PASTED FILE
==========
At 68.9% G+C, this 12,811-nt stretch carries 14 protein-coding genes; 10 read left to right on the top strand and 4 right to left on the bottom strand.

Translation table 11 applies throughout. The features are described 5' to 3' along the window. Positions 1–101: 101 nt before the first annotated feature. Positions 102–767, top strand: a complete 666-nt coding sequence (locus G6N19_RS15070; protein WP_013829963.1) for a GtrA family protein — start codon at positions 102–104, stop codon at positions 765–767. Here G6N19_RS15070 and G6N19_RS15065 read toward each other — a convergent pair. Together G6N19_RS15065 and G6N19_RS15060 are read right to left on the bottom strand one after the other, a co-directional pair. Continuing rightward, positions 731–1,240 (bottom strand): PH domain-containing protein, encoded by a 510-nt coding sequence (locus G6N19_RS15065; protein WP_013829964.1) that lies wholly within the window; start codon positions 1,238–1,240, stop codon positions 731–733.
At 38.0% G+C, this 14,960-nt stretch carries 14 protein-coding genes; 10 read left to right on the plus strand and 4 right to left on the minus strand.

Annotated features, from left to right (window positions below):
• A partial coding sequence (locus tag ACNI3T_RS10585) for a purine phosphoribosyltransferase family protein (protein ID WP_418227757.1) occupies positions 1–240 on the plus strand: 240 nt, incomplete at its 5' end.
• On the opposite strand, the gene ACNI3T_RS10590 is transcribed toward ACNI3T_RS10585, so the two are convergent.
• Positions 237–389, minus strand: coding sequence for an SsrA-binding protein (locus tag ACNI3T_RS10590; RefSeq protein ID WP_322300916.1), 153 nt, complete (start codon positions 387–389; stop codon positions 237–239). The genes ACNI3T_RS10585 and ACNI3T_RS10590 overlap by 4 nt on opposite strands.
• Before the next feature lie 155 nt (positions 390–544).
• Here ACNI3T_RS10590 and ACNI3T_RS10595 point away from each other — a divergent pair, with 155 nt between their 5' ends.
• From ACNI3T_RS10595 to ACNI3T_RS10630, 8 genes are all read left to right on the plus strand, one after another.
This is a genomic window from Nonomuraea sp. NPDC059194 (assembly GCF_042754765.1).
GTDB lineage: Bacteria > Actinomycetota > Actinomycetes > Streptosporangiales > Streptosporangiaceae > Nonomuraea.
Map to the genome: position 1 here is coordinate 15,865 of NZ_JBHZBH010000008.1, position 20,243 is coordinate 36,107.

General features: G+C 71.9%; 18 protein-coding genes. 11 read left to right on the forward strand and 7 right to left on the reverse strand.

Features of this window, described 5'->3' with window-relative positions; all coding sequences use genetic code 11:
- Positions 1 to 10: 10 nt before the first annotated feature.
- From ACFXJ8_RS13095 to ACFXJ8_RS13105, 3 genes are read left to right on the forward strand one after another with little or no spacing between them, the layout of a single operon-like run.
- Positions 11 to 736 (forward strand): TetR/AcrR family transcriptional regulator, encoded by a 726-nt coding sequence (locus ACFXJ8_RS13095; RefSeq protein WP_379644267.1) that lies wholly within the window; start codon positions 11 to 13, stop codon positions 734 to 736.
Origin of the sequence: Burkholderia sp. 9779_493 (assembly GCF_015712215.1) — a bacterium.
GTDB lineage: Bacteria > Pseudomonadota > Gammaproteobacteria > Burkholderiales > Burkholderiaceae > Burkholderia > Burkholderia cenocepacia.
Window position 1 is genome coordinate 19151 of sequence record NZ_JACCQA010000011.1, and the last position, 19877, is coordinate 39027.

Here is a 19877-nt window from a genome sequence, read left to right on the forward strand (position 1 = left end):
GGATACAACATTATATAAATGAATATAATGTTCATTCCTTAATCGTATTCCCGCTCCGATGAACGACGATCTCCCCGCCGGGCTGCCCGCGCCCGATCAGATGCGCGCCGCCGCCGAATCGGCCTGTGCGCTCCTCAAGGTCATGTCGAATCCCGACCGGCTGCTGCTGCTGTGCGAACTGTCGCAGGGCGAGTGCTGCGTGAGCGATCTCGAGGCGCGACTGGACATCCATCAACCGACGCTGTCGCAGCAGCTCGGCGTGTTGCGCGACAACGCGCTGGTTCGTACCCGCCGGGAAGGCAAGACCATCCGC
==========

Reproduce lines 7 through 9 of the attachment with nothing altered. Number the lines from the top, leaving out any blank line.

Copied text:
• Positions 237–389, minus strand: coding sequence for an SsrA-binding protein (locus tag ACNI3T_RS10590; RefSeq protein ID WP_322300916.1), 153 nt, complete (start codon positions 387–389; stop codon positions 237–239). The genes ACNI3T_RS10585 and ACNI3T_RS10590 overlap by 4 nt on opposite strands.
• Before the next feature lie 155 nt (positions 390–544).
• Here ACNI3T_RS10590 and ACNI3T_RS10595 point away from each other — a divergent pair, with 155 nt between their 5' ends.